UC Berkeley News


Haas School student brainstorms 'quick and easy' tsunami-relief strategy
Clausen Center, Acteva link up to aid Sri Lankan NGO

| 16 February 2005

The Clausen Center for International Business and Policy at the Haas School of Business has teamed up with an online events organizer on a novel approach to raising funds for a Sri Lankan organization involved in rebuilding the tsunami-ravaged country.

The tsunami left boats tossed like driftwood along the edge of a busy road in Sri Lanka’s hard-hit Galle District, where Anne Marie Edwards pitched in to help. (Photos courtesy Anne Marie Edwards)
The experience of a Haas student who assisted with Sri Lankan relief efforts in January was a catalyst for the project, in which the center and Acteva — an online site that helps event organizers manage promotion, ticket sales, and other activities — are assisting the Sewalanka Foundation. Sewalanka, a non-governmental organization, is helping communities in Sri Lanka's most disadvantaged and neglected regions.

In the past, contributions to Sewalanka from the United States could be made only through a wire transfer or by sending a check through the mail, said Sebastian Teunissen, executive director of the Clausen Center and an adjunct professor at the Haas School. The new arrangement with Acteva and Sewalanka enables quick and easy donations via credit card.

Another plus, Teunissen says, is that Acteva maintains contact information so that Sewalanka can report back to donors about what is being accomplished and even send photos as a project gets finished or a new one begins. "Donors can feel that they are involved in this," says Anne Marie Edwards, the 27-year-old Haas MBA student who helped set up the system. "They can say, 'I didn't just give money, I bought uniforms for a child.' It's more inspiring for the donor."

Haas MBA student Anne Marie Edwards, posing with Sri Lankan children in a refugee camp, helped set up a novel tsunami-relief fundraising program after traveling to the hard-hit nation.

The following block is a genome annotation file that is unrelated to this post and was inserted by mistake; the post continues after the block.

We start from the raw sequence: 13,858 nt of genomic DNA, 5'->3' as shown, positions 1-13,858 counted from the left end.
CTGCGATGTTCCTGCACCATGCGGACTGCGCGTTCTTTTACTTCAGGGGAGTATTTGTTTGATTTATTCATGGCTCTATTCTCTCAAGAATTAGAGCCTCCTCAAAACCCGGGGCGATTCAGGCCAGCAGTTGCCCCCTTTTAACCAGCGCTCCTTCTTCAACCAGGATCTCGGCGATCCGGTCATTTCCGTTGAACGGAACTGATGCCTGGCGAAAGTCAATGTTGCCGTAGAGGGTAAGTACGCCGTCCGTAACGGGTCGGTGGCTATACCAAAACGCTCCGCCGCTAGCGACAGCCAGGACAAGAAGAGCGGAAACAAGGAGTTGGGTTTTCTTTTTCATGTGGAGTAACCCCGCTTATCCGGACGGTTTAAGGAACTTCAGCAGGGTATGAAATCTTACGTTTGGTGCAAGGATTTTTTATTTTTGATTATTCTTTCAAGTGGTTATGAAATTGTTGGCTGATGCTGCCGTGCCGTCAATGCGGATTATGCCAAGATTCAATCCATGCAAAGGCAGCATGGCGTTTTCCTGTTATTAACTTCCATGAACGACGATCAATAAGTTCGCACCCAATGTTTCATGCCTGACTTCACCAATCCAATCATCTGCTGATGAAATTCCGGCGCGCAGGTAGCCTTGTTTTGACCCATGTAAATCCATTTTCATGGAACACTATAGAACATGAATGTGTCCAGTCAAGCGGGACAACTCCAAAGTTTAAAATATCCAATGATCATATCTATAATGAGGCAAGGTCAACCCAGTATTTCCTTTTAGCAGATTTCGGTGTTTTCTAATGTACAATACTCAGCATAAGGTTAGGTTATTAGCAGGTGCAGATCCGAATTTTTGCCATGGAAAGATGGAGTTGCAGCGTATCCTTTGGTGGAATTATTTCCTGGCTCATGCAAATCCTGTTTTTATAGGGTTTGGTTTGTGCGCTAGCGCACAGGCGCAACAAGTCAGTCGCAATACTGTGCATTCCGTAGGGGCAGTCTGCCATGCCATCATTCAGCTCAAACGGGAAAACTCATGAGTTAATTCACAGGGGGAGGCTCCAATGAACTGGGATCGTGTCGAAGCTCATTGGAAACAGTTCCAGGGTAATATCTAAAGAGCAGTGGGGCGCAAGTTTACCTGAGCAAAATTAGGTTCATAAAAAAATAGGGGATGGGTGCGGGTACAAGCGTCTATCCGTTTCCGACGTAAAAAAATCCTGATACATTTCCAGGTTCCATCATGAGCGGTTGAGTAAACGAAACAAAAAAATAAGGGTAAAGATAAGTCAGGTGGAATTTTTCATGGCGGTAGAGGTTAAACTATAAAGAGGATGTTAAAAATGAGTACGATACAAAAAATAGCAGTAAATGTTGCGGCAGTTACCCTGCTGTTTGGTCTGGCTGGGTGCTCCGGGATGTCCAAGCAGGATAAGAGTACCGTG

Edwards was en route to Sri Lanka in late December to volunteer for an eco-tourism project with Sewalanka. She arrived in the Galle District, on Sir Lanka's devastated and ship-strewn southern coast, just days after the tsunami hit. She immediately went to work, logging about 20 hours a day on projects to distribute water and food, install temporary toilets, clear homes, set up tents, and assess needs in various parts of the country.

Edwards also started fundraising right after the tsunami. Drawing from other Haas students and "20-somethings," she collected an impressive $2,200 in one day. The ability to help "absolutely sustained me," she says.

"Anne Marie's experiences and her vivid descriptions of the need for assistance were instrumental in mobilizing the Clausen Center and Acteva to create this alliance with Sewalanka," says Haas' Teunissen.

Because Sewalanka has operated for 10 years in Sri Lanka and three years in the Galle District — dealing primarily with repercussions of the country's long-running rebel conflict and the relief needs it has generated — it was relatively easy for the organization to respond quickly to the disaster, Edwards said. But while authorities hope to have significant reconstruction finished within approximately 18 months, she noted, it will take years for Sri Lanka to return to normal. About a million Sri Lankans were displaced, and 31,000 died.

Four projects recently financed by contributions to Sewalanka include providing school supplies and uniforms to 230 children, offering emergency help to 120 university students and 250 schoolchildren who were affected by the tsunami, supporting the job recovery of 422 lagoon fishermen, and getting dry food to 600 families.

All donations go directly to the foundation, and Acteva is donating to the relief effort all fees it would normally charge for its services. Donations are not yet tax-deductible, but that is expected to change very soon, according to Edwards. To donate to Sewalanka, visit www.acteva.com/go/slf. The foundation's own website is at www.sewalanka.org/index.htm.